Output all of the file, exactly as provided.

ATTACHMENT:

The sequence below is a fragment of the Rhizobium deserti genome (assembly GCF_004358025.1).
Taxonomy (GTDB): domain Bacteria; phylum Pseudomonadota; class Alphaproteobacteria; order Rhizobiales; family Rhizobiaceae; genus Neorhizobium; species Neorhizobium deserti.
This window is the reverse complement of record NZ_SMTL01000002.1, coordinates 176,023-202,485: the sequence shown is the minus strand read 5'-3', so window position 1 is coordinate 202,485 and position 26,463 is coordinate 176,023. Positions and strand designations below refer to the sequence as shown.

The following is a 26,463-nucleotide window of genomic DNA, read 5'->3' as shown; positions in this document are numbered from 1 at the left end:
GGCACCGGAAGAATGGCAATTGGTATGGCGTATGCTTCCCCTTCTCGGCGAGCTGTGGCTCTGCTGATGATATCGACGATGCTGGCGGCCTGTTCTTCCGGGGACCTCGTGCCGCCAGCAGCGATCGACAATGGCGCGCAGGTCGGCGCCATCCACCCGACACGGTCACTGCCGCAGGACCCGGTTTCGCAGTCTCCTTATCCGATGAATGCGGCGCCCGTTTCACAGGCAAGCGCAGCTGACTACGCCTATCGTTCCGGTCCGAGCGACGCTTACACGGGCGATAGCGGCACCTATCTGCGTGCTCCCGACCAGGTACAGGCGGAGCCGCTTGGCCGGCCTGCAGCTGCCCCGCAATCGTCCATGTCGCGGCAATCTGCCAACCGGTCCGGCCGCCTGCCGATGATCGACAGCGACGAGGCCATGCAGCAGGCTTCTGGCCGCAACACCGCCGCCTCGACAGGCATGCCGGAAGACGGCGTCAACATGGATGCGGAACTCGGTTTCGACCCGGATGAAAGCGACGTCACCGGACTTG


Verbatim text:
The sequence below is a fragment of the Rhizobium deserti genome (assembly GCF_004358025.1).
Taxonomy (GTDB): domain Bacteria; phylum Pseudomonadota; class Alphaproteobacteria; order Rhizobiales; family Rhizobiaceae; genus Neorhizobium; species Neorhizobium deserti.
This window is the reverse complement of record NZ_SMTL01000002.1, coordinates 176,023-202,485: the sequence shown is the minus strand read 5'-3', so window position 1 is coordinate 202,485 and position 26,463 is coordinate 176,023. Positions and strand designations below refer to the sequence as shown.

The following is a 26,463-nucleotide window of genomic DNA, read 5'->3' as shown; positions in this document are numbered from 1 at the left end:
GGCACCGGAAGAATGGCAATTGGTATGGCGTATGCTTCCCCTTCTCGGCGAGCTGTGGCTCTGCTGATGATATCGACGATGCTGGCGGCCTGTTCTTCCGGGGACCTCGTGCCGCCAGCAGCGATCGACAATGGCGCGCAGGTCGGCGCCATCCACCCGACACGGTCACTGCCGCAGGACCCGGTTTCGCAGTCTCCTTATCCGATGAATGCGGCGCCCGTTTCACAGGCAAGCGCAGCTGACTACGCCTATCGTTCCGGTCCGAGCGACGCTTACACGGGCGATAGCGGCACCTATCTGCGTGCTCCCGACCAGGTACAGGCGGAGCCGCTTGGCCGGCCTGCAGCTGCCCCGCAATCGTCCATGTCGCGGCAATCTGCCAACCGGTCCGGCCGCCTGCCGATGATCGACAGCGACGAGGCCATGCAGCAGGCTTCTGGCCGCAACACCGCCGCCTCGACAGGCATGCCGGAAGACGGCGTCAACATGGATGCGGAACTCGGTTTCGACCCGGATGAAAGCGACGTCACCGGACTTG